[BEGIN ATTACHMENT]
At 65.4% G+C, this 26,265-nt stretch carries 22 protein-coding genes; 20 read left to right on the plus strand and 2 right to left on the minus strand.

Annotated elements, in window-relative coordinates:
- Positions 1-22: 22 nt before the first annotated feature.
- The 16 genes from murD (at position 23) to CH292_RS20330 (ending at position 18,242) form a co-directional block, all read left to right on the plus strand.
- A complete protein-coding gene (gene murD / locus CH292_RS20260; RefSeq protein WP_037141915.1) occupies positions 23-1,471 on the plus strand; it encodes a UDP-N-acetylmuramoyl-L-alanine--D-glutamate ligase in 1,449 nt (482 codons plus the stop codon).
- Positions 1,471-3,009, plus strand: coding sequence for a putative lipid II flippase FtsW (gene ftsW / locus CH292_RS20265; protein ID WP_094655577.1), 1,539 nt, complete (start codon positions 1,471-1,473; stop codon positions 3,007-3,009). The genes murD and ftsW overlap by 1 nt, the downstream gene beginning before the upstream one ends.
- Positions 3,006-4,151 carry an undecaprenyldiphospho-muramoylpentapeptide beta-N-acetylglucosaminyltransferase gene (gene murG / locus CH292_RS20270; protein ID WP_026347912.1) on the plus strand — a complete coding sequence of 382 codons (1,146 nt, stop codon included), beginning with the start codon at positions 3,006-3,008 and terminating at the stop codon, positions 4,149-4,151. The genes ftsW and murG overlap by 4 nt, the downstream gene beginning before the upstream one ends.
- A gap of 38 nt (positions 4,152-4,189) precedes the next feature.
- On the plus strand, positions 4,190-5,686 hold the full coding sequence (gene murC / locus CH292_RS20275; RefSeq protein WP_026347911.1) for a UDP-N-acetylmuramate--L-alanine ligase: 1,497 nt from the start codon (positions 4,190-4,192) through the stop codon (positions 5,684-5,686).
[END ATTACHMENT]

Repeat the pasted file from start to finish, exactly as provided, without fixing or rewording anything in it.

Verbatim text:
At 65.4% G+C, this 26,265-nt stretch carries 22 protein-coding genes; 20 read left to right on the plus strand and 2 right to left on the minus strand.

Annotated elements, in window-relative coordinates:
- Positions 1-22: 22 nt before the first annotated feature.
- The 16 genes from murD (at position 23) to CH292_RS20330 (ending at position 18,242) form a co-directional block, all read left to right on the plus strand.
- A complete protein-coding gene (gene murD / locus CH292_RS20260; RefSeq protein WP_037141915.1) occupies positions 23-1,471 on the plus strand; it encodes a UDP-N-acetylmuramoyl-L-alanine--D-glutamate ligase in 1,449 nt (482 codons plus the stop codon).
- Positions 1,471-3,009, plus strand: coding sequence for a putative lipid II flippase FtsW (gene ftsW / locus CH292_RS20265; protein ID WP_094655577.1), 1,539 nt, complete (start codon positions 1,471-1,473; stop codon positions 3,007-3,009). The genes murD and ftsW overlap by 1 nt, the downstream gene beginning before the upstream one ends.
- Positions 3,006-4,151 carry an undecaprenyldiphospho-muramoylpentapeptide beta-N-acetylglucosaminyltransferase gene (gene murG / locus CH292_RS20270; protein ID WP_026347912.1) on the plus strand — a complete coding sequence of 382 codons (1,146 nt, stop codon included), beginning with the start codon at positions 3,006-3,008 and terminating at the stop codon, positions 4,149-4,151. The genes ftsW and murG overlap by 4 nt, the downstream gene beginning before the upstream one ends.
- A gap of 38 nt (positions 4,152-4,189) precedes the next feature.
- On the plus strand, positions 4,190-5,686 hold the full coding sequence (gene murC / locus CH292_RS20275; RefSeq protein WP_026347911.1) for a UDP-N-acetylmuramate--L-alanine ligase: 1,497 nt from the start codon (positions 4,190-4,192) through the stop codon (positions 5,684-5,686).